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A Study of Correlation of Alopecia Areata and Metabolic Syndrome in Northwest Indian Population: A Case-Control Study.

CONTEXT: Alopecia areata (AA) is the most common cause of inflammatory, nonscarring hair loss, involving hair-bearing areas of the body. The etiology of AA still remains uncertain; however, genetic, environmental, and autoimmunity play a role. Newer theories such as oxidative theory, HPA axis activation, and finally, the role of increased inflammatory cytokines such as interleukin 1 (IL1), tumor necrosis factor-alpha, interferon-gamma, IL-2 IL-4, and MIF are suggested to contribute to both AA and metabolic syndrome (MS).

AIMS: Assessment of the degree of association of MS (NCEP ATP III criteria) in clinically diagnosed cases of AA and compare to that of controls.

MATERIALS AND METHODS: Similar age/sex-matched AA patients and controls (106 in each group) were taken. Anthropometric measurements, blood-sugar estimation, lipid-profile estimation in venous blood sample, and blood-pressure measurement were done.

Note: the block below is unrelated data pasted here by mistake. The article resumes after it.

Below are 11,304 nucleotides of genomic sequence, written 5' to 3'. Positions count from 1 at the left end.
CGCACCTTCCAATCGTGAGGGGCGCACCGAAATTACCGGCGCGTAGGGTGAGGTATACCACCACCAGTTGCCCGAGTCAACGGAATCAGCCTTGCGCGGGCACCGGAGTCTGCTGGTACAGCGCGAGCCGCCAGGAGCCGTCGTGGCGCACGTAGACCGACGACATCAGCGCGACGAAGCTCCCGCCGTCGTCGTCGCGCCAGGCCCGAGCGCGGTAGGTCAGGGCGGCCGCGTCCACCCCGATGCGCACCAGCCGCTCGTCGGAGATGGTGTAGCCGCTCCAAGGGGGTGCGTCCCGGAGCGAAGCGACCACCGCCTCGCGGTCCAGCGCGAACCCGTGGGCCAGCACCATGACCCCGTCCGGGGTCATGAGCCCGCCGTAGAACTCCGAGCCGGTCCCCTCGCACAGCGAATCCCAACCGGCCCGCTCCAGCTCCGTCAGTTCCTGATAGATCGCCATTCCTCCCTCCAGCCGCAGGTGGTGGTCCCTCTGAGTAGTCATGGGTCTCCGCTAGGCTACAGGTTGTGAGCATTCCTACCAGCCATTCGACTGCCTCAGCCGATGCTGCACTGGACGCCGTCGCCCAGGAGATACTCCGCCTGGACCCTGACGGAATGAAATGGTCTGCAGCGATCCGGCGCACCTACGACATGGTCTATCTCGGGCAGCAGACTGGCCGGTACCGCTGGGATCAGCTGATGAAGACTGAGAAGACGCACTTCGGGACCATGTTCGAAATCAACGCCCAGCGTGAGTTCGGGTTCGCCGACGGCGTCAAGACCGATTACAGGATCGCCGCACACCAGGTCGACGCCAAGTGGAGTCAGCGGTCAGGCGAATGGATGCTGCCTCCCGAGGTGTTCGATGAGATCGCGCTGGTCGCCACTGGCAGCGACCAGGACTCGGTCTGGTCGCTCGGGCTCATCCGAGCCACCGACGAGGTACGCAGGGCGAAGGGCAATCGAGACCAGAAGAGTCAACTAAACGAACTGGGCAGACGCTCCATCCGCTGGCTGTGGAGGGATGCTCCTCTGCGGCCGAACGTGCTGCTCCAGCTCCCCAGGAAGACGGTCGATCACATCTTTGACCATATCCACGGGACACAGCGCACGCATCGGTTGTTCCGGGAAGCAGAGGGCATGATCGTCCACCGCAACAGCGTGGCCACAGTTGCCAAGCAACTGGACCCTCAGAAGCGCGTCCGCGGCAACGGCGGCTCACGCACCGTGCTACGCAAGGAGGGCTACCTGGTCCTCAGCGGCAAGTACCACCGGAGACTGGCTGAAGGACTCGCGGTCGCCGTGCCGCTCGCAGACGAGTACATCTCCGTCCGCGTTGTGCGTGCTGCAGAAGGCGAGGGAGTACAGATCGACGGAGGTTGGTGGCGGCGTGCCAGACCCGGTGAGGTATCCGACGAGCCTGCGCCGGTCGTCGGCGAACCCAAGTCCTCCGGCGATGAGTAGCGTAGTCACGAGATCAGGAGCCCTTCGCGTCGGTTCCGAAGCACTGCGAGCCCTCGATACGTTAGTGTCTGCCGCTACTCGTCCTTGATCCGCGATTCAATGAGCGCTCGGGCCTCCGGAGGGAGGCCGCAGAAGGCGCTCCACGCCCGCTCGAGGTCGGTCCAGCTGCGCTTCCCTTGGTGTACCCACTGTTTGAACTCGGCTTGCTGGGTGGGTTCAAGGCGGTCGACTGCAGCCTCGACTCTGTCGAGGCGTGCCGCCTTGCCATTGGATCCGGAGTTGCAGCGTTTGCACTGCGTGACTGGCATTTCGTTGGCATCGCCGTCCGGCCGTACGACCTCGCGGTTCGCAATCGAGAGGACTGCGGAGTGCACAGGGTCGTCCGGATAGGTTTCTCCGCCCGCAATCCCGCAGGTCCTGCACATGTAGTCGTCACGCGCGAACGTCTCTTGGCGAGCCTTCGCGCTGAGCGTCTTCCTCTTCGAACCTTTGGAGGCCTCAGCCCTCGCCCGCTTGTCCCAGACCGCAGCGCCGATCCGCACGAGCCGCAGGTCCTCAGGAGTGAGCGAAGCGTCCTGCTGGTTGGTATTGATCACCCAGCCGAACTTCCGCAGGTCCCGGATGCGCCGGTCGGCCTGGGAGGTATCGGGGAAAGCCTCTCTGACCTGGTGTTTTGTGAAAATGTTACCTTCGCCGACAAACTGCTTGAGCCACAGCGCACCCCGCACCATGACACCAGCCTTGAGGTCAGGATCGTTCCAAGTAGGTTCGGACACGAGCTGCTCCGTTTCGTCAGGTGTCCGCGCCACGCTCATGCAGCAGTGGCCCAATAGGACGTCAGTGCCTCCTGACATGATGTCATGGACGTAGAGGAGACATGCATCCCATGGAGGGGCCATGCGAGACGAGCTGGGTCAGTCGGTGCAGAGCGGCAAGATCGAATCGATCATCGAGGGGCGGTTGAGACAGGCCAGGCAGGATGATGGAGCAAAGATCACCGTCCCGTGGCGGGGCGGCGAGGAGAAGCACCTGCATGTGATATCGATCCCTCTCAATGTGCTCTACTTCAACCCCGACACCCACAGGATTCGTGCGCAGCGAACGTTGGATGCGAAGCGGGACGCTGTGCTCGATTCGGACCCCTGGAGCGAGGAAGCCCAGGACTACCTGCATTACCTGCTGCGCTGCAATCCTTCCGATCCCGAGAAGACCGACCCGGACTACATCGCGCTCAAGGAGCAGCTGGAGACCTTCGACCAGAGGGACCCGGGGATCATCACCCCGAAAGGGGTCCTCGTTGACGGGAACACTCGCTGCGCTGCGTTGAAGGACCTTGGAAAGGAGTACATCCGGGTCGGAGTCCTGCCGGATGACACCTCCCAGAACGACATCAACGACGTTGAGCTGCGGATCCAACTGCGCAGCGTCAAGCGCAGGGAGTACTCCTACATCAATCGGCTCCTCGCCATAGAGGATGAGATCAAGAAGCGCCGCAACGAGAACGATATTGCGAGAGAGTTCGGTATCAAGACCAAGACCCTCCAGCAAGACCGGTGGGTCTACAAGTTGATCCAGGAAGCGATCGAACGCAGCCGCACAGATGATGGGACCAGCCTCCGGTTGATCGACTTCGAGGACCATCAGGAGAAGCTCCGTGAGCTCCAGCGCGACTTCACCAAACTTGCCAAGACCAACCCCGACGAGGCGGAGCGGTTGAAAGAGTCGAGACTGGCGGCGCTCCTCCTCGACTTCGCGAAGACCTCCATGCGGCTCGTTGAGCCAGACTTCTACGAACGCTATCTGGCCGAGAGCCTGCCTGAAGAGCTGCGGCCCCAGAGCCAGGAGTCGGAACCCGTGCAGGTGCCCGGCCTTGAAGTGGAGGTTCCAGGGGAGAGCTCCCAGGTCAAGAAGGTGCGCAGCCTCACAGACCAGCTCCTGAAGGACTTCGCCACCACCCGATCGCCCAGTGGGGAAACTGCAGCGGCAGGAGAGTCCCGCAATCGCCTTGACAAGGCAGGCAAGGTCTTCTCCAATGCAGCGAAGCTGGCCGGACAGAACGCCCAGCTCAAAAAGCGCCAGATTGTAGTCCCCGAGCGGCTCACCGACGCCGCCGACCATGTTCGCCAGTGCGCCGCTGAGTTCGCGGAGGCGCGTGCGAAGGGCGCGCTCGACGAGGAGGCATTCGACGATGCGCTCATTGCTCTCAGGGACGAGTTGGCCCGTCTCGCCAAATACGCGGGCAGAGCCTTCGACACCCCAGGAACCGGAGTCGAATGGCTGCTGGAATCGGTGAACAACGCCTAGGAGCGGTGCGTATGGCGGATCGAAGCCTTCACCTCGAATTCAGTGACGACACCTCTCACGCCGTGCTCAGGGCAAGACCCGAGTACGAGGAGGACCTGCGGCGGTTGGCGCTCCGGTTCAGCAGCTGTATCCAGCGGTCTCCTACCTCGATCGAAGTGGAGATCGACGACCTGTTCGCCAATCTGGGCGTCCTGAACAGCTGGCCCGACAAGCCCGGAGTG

RESULTS: Prevalence of MS was almost similar among cases of AA 9/106 (8.47%) as well as healthy controls 8/106 (7.54%), and the difference was not statistically significant ( P = 1). Among all components of MS, waist circumference (WC) (central obesity) was the most common parameter (100% cases). In controls, high systolic blood pressure (SBP) was the most common parameter (77.78% controls). AA is associated with a higher level of SBP, diastolic blood pressure (DBP), WC although nonsignificant, and low level of high-density lipoprotein cholesterol which was the only significant association.

CONCLUSION: Insignificant correlation between occurrence of MS and evidence of insulin resistance (IR) in AA was observed in this study population. However, some of the observations in the present study may raise awareness in susceptible individuals that lifestyle changes and regular screening in AA can reduce the risk of cardiovascular diseases and other co-existing autoimmune inflammatory condition-IR, dyslipidemia, and hypertension.

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